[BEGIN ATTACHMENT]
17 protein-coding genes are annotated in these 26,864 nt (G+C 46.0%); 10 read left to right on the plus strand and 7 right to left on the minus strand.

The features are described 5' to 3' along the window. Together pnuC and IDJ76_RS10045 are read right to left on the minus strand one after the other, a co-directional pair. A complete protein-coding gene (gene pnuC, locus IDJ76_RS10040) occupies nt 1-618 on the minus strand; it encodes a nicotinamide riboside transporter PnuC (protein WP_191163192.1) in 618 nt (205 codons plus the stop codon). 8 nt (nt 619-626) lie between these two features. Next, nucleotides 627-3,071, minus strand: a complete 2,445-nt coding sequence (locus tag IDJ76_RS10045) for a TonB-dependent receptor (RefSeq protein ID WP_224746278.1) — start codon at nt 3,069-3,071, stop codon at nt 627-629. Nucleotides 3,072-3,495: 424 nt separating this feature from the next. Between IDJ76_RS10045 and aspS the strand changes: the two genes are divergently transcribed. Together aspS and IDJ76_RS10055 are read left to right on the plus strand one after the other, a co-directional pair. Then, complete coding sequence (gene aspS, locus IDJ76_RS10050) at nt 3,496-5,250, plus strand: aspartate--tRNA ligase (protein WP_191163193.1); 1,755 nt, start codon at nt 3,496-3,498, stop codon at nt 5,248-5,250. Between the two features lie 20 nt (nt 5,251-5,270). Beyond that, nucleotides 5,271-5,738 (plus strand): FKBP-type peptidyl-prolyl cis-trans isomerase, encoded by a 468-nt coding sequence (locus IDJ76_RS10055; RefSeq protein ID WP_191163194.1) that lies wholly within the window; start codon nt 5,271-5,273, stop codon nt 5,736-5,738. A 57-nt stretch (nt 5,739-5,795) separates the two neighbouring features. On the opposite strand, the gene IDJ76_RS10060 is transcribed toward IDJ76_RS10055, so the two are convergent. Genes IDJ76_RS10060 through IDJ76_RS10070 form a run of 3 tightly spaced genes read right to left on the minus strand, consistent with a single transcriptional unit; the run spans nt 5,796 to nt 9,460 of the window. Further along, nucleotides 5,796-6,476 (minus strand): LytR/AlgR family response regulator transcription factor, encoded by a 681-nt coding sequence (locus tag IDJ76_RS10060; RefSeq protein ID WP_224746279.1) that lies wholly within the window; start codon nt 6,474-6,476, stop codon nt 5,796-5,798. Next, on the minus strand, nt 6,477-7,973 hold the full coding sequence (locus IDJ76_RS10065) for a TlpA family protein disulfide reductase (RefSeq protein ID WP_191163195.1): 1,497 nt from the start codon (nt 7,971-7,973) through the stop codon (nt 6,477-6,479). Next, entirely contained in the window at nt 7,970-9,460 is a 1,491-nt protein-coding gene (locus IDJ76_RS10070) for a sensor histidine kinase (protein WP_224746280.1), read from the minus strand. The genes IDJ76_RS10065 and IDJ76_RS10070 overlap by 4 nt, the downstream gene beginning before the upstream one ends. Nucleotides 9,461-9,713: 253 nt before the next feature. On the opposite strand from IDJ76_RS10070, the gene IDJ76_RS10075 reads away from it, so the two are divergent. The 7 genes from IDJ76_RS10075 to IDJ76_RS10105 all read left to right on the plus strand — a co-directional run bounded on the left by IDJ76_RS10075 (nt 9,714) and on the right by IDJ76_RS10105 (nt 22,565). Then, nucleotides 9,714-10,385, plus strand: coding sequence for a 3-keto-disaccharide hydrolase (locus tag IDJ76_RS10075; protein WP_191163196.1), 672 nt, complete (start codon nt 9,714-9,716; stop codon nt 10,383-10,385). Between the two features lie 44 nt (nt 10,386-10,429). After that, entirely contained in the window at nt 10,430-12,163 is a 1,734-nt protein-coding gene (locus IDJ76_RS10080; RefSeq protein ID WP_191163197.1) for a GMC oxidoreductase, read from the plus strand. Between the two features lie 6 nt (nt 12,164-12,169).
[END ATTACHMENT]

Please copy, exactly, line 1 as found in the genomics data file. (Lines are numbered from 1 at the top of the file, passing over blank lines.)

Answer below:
17 protein-coding genes are annotated in these 26,864 nt (G+C 46.0%); 10 read left to right on the plus strand and 7 right to left on the minus strand.